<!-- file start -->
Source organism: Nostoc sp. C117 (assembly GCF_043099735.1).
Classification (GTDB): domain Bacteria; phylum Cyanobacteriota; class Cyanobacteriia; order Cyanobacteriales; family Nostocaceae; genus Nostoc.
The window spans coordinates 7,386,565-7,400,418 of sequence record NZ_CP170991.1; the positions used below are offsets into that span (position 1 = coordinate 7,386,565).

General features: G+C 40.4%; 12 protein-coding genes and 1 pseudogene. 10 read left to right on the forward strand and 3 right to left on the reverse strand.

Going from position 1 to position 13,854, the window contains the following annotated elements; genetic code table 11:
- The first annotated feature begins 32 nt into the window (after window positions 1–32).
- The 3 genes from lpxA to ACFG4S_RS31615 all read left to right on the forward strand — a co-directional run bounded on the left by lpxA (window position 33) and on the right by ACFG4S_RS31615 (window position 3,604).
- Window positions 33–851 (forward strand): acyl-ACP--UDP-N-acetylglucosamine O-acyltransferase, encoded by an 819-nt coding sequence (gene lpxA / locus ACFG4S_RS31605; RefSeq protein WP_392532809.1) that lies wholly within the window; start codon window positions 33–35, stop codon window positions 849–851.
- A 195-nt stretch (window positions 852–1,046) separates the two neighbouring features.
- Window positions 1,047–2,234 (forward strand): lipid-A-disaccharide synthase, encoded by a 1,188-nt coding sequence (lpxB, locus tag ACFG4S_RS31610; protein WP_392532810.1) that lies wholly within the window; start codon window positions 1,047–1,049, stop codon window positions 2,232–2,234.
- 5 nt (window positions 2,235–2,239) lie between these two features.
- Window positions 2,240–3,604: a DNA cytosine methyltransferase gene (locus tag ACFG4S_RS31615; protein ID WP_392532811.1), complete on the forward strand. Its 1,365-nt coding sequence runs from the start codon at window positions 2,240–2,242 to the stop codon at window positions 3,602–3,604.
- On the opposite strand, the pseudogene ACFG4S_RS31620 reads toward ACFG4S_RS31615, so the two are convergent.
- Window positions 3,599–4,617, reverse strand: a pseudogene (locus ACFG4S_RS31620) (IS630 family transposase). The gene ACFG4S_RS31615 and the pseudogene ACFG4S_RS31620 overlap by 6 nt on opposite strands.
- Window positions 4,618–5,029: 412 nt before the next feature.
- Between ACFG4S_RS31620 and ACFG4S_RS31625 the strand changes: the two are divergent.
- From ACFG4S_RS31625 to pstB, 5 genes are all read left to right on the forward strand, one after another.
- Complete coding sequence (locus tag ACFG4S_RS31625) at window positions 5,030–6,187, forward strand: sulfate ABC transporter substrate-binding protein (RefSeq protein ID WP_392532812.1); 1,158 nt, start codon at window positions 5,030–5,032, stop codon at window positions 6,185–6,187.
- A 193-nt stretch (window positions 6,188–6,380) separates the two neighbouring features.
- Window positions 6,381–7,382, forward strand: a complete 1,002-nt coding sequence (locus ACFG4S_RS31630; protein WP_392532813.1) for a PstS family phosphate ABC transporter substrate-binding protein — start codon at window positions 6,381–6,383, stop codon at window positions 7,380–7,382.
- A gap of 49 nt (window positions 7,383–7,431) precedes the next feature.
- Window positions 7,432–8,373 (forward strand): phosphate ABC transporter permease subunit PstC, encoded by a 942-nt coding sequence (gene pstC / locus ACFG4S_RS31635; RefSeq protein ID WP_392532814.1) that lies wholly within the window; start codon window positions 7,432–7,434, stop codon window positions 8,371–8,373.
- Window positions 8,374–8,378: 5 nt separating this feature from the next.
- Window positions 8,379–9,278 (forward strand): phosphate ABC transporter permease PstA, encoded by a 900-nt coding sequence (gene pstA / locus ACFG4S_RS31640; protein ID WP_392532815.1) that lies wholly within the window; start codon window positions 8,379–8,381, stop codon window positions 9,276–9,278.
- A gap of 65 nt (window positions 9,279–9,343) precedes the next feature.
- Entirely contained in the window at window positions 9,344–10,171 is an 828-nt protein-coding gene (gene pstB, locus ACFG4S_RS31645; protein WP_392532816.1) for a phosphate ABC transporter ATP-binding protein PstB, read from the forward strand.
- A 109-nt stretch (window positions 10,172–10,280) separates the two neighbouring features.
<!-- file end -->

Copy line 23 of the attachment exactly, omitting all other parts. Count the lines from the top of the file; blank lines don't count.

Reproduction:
- Window positions 8,374–8,378: 5 nt separating this feature from the next.